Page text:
Clint Eastwood likes to make movies about American heroes – particularly those thrown into think-fast crises in which they did not expect to find themselves. A couple years ago he made “Sully,” a retelling of the short voyage of US Airways Flight 1549 and its captain, Chelsey “Sully” Sullenberger, who successfully landed the plane in the Hudson River without killing any passengers.
Now he’s churned out “15:17 to Paris,” about the three young American men who triumphantly subdued a well-armed terrorist aboard a train from Amsterdam to Paris. As with “Sully,” the actual encounter last but a few harrowing minutes. Unlike “Sully,” this time Eastwood fails to flesh out the Dorothy Blyskal screenplay with enough filler material to hold our interest. The result is one of Eastwood’s worst films – a real missed opportunity to tell a wonderful story.
Recall that the forced landing of Flight 1549 occurred about midway through Eastwood’s “Sully,” and that the long denouement took us through the trial in which the National Transportation Safety Board accused Sully and his assistant of landing the plane in a river when computer simulations showed they could have made it back to LaGuardia Airport. The inclusion of the trial padded the screenplay enough to hold our interest for 96 minutes. By contrast, “15:17 to Paris” seems long and boring even at a crisp 94 minutes.
In “15:17 to Paris,” all the filler material (i.e. anything that does not take place on the fateful train ride) occurs before the incident. We’re treated to a review of the boys’ young lives. They were all classmates and friends, and they each had a propensity to land in the principal’s office for one rule violation or another. And they enjoyed playing war – not just killing the enemy, but saving the helpless.
As young men, Spencer Stone (the protagonist – or at least the character whose backstory Eastwood fills in most thoroughly) joins the Air Force, and Alek Skarlatos the National Guard, while Anthony Sadler stays home in Sacramento. During a furlough from his Air Force duties, Stone and Sadler decide to tour Europe together. At the same time, Skarlatos is already in Germany visiting a former exchange student previously hosted by his family. The three friends meet up, travel to Amsterdam, and then to Paris.
Rather than skimming over the events leading up to the fateful ride, Eastwood and Blyskal give us a full travelogue of the European vacation – complete with the tourist sites of Rome and Venice, and the men’s friendship with a young female traveler. While this extended sequence shows that Stone and Sadler are perfect gentlemen around the fairer sex, it does nothing to advance the story. We know what’s coming, so let’s get on with it! After all, how many selfie-stick photos of the men standing in front of various landmarks do we need to see to know they had a good time?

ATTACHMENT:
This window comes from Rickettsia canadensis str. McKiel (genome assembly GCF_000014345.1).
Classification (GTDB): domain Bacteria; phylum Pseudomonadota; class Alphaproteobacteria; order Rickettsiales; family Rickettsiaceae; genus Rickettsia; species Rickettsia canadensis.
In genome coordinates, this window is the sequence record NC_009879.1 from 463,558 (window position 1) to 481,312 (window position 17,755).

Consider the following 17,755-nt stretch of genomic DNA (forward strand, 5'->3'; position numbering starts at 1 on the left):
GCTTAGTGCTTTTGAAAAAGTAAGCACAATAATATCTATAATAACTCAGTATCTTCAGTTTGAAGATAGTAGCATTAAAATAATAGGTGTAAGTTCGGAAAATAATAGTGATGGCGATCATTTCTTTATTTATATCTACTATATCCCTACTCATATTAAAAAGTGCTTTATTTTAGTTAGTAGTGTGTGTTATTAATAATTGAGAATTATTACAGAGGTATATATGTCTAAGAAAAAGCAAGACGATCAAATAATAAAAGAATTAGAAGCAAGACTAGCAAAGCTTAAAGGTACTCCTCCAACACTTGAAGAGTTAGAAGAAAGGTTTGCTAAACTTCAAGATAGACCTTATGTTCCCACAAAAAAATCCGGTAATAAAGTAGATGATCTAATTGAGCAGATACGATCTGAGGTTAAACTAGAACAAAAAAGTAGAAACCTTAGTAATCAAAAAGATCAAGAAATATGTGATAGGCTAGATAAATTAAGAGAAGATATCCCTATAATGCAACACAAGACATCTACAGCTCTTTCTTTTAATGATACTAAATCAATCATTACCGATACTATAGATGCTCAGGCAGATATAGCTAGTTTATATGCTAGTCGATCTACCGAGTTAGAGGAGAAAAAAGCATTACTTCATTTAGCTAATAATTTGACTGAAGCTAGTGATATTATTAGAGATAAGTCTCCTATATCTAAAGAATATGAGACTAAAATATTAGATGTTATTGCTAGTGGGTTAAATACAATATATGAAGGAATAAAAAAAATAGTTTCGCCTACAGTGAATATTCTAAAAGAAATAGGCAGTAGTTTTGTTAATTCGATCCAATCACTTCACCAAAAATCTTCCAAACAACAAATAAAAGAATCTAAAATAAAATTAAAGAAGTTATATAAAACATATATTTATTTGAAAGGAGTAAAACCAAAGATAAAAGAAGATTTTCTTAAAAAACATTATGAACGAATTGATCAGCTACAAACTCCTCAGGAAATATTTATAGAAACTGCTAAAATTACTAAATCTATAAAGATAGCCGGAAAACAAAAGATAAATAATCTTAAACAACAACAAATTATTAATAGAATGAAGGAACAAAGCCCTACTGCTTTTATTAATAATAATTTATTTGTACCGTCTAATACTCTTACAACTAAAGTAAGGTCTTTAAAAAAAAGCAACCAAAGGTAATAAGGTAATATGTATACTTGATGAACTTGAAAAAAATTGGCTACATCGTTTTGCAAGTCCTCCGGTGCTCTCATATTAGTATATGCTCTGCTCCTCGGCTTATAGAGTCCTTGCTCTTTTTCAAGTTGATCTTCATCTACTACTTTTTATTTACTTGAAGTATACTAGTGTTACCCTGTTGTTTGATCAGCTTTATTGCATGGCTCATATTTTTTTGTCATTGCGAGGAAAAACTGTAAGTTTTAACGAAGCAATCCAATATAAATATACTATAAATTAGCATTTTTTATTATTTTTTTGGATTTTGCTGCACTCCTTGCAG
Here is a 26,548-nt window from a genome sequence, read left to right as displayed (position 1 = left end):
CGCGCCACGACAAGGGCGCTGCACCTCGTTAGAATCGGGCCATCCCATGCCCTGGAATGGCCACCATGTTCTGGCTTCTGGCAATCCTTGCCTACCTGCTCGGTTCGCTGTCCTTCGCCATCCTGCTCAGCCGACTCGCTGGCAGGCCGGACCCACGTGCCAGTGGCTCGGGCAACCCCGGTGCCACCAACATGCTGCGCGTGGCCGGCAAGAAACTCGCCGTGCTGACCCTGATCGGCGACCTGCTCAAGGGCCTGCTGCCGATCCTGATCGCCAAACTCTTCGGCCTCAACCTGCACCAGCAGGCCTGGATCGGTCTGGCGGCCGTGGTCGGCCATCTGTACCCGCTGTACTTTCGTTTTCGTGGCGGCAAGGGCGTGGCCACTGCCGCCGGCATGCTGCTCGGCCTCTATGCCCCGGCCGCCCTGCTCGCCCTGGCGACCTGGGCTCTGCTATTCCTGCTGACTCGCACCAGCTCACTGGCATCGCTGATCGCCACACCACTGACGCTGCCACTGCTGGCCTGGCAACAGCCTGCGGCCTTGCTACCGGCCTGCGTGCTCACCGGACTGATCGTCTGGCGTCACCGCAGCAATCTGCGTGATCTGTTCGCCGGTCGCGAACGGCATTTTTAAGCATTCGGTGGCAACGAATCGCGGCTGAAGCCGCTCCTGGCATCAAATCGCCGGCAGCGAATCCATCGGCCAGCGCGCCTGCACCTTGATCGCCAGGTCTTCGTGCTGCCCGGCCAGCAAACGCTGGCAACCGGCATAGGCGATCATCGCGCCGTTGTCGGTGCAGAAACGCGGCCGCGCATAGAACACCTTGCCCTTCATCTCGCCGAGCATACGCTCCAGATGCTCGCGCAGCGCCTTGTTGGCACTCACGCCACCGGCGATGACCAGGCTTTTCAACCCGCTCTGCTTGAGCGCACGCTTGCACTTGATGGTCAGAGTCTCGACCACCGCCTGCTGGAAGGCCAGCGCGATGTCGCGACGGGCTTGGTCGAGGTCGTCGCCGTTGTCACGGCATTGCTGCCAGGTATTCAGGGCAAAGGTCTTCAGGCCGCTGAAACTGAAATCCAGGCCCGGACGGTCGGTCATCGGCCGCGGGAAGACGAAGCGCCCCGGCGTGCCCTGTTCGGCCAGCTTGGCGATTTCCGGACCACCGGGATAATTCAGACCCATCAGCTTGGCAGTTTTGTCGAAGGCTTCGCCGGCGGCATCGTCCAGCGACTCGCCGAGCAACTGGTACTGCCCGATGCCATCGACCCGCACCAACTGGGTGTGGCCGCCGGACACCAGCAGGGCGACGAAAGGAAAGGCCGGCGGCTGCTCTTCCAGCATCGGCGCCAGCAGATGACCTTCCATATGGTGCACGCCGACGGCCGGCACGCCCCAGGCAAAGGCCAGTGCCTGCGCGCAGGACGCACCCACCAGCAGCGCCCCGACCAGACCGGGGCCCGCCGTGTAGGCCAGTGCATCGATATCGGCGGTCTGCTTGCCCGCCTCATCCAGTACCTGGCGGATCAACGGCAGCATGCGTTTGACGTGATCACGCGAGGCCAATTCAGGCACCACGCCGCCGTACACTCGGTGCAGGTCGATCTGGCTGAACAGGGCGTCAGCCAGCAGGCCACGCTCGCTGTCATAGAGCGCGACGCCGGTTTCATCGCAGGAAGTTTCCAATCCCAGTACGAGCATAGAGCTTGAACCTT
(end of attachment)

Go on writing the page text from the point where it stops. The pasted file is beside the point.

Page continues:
When the calamitous ride finally occurs, the result is underwhelming. Not that the action isn’t chilling and distressing, but “15:17 to Paris” doesn’t show us anything we didn’t already know (or at least deduced) from news reports. The film concludes with Stone, Skarlatos, and Sadler receiving the French Legion of Honour in Paris – with supportive and encouraging friends and family members present. It’s a feel-good ending to a story of great courage, but it simply leaves us empty.
What happened after the protagonists return to America? How did they handle the sudden fame? We know Sully Sullenberger wrestled with his new “hero” label. How about Stone, Skarlatos, and Sadler? And what about Ayoub El-Khazzani, the terrorist? What was his motivation? Was he with ISIS? Al-Quaeda? What made him tick? By concentrating solely on the heroes, Eastwood deprives us of learning the rest of the story.
On a side note, a lot has been made of Eastwood’s decision to cast Stone, Skarlatos, and Sadler as themselves. While casting real people as themselves is rare, it’s not unheard of. Personally I found it made no difference here. The three young men (particularly Stone) are charismatic enough to actually have acting careers. And they do a fine job here. But they can’t save a weak script any better than could seasoned actors.
We can all agree that Stone, Sadler, and Skarlotos are heroes – worthy of parades and presidential medals. But that doesn’t necessarily make “15:17 to Paris” a great film. And that’s too bad. They deserve as good as Sully Sullenberger.